December 2, 2020

Psunday Psalms: An Alphabetic Drama

King David, Chagall

Psunday Psalms
Devotional Thoughts on the Psalms

* * *

I will praise you, O LORD, with all my heart;
I will tell all your wonders
I will rejoice and exult in you
singing a hymn to Your name, O Most High.

But the LORD abides forever;
He has set up His throne for judgment;
it is He who judges the world with righteousness
rules the people with equity.
The LORD is a haven for the oppressed,
a haven in times of trouble.

The LORD is king forever and ever…

– Psalm 9:1-2, 8-10; 10:16, Tanakh (JPS)

* * *

Big Picture: Psalms 9-10 form one acrostic psalm [each stanza starting with a different letter of the Hebrew alphabet], dramatizing the Lord’s reign over the powers that threaten the lowly.

From James L. Mays’s Psalms commentary (Interpretation):

Psalms 9 and 10 are together a song of the people of God who live in faith in the reign of God in the midst of the afflictions of history. Though the song is divided into two parts in Hebrew manuscripts and in most English versions, it appears as one psalm in the Septuagint and in translations dependent on it. A number of features unify the two. Together they compose an acrostic psalm; every second poetic line begins with a successive letter of the Hebrew alphabet. Though the pattern of letters is broken in the middle of the alphabet, with some letters missing, it is nonetheless quite clear for most of the lines. There are also motifs and phrases common to the two, and a plan of composition for the whole.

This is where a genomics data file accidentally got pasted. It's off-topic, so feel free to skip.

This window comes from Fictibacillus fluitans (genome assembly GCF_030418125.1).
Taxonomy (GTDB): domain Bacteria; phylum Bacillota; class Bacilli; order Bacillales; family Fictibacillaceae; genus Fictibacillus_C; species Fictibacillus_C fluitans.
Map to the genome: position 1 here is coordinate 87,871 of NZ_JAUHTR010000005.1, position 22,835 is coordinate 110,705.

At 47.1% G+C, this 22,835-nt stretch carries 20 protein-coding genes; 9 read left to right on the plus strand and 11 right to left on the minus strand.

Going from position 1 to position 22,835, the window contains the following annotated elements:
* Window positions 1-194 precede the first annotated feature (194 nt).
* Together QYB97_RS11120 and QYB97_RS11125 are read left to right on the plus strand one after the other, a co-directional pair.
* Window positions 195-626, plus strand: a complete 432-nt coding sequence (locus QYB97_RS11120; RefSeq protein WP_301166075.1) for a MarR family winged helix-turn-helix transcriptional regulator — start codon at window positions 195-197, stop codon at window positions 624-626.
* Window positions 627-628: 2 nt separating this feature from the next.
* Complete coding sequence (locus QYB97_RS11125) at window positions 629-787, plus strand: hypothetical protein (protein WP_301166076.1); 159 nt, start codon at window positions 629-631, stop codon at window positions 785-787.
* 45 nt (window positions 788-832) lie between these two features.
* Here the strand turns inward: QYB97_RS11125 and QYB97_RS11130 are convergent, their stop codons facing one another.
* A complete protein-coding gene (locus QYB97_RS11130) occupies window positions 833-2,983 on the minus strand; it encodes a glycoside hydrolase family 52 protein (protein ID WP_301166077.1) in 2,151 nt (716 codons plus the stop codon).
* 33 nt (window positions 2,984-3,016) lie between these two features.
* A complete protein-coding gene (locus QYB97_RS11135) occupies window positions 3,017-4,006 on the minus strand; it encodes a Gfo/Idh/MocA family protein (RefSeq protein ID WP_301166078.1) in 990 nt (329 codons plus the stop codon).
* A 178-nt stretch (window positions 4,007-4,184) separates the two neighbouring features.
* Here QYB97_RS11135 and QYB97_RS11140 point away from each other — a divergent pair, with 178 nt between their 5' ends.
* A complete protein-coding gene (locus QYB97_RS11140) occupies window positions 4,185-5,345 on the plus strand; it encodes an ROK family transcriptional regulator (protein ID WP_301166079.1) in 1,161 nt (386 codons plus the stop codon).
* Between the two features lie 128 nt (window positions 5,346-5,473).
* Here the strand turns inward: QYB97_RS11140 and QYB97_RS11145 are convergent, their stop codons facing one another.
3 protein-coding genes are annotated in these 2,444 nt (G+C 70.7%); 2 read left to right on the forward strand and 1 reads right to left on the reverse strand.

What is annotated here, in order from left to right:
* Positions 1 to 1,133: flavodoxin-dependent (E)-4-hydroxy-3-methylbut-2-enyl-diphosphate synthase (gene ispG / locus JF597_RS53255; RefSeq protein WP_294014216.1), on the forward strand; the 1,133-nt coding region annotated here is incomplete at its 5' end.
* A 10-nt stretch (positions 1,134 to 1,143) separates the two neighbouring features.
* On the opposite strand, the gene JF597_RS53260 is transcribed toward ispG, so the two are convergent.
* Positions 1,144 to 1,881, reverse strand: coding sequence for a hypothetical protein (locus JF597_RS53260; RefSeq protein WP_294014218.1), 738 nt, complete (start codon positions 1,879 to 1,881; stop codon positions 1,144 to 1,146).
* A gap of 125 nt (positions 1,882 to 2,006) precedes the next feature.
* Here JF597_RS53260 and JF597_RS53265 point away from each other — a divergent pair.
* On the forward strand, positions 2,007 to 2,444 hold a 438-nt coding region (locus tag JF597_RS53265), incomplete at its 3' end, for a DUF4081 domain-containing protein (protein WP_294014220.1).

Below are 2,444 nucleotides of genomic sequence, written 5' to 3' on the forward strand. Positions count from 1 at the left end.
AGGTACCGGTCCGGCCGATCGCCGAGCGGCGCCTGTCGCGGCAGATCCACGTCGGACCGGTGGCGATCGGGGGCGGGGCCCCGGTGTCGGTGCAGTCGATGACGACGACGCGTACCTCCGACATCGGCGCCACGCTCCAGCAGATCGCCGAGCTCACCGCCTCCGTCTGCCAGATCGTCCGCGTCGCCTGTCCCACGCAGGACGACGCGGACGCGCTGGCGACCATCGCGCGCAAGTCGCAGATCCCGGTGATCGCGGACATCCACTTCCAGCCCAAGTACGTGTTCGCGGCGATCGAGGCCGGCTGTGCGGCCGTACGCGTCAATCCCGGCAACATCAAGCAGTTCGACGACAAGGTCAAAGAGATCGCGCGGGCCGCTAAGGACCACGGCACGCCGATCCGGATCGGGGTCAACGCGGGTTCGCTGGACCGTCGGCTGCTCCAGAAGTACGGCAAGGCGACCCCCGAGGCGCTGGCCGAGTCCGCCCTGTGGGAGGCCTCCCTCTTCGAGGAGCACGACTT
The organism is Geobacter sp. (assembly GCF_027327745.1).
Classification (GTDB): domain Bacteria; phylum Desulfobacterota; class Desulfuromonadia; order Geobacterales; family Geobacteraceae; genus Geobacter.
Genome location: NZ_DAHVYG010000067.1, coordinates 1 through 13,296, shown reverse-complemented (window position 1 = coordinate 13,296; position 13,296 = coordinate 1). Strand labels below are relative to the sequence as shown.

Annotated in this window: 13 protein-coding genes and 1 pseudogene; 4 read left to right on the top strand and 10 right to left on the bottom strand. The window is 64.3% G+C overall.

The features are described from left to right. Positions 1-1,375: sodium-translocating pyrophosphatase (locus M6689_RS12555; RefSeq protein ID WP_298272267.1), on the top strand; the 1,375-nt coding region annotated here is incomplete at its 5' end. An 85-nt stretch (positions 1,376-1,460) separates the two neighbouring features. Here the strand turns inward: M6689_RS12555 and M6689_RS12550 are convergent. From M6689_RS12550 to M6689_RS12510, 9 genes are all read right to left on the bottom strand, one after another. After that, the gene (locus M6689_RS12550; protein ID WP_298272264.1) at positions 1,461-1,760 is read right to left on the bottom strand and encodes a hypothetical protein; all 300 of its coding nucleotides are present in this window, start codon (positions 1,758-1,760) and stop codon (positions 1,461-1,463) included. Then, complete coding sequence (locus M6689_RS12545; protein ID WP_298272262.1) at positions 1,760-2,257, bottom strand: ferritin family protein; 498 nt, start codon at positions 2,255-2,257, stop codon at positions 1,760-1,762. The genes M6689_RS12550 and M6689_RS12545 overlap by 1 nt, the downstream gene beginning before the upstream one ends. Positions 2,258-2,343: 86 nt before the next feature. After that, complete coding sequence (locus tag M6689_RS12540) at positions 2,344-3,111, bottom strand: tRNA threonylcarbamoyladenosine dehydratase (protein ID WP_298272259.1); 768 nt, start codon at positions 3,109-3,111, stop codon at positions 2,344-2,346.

…The comparison of the forms and themes and roles in Psalm 7, an individual prayer for help, with Psalms 9-10 will help one to see what is happening here. It is liturgical dramatization. The situation reflected in the composition is that of the postexilic congregation of the faithful whose life is beset and threatened by conditions and incidents caused by the succession of peoples who held power over them. The acrostic pattern is used, as it seems to be in all its appearances in the psalms, as a device of synthesis and comprehensiveness.

In the dual Psalm 9-10 we have an example of the creative writing and liturgical use of the psalms. The composer adapted genres of individual prayer and praise and linked them with congregational forms within the overall structure of the Hebrew alphabet. In so doing, Israel was blessed with a moving prayer for God to take up the cause of the lowly and bring about “a world determined by the justice of God’s reign” (Mays).

As we make our way through the Book of Psalms, we continue to see how the message of Psalm 2 is repeated and reinforced. The Lord is King and will rule through his Messiah; despite the current situation God’s people must endure and take refuge in God. And so we still pray today. “May your Kingdom come, may your will be done on earth as in heaven.”


  1. Thanks CM.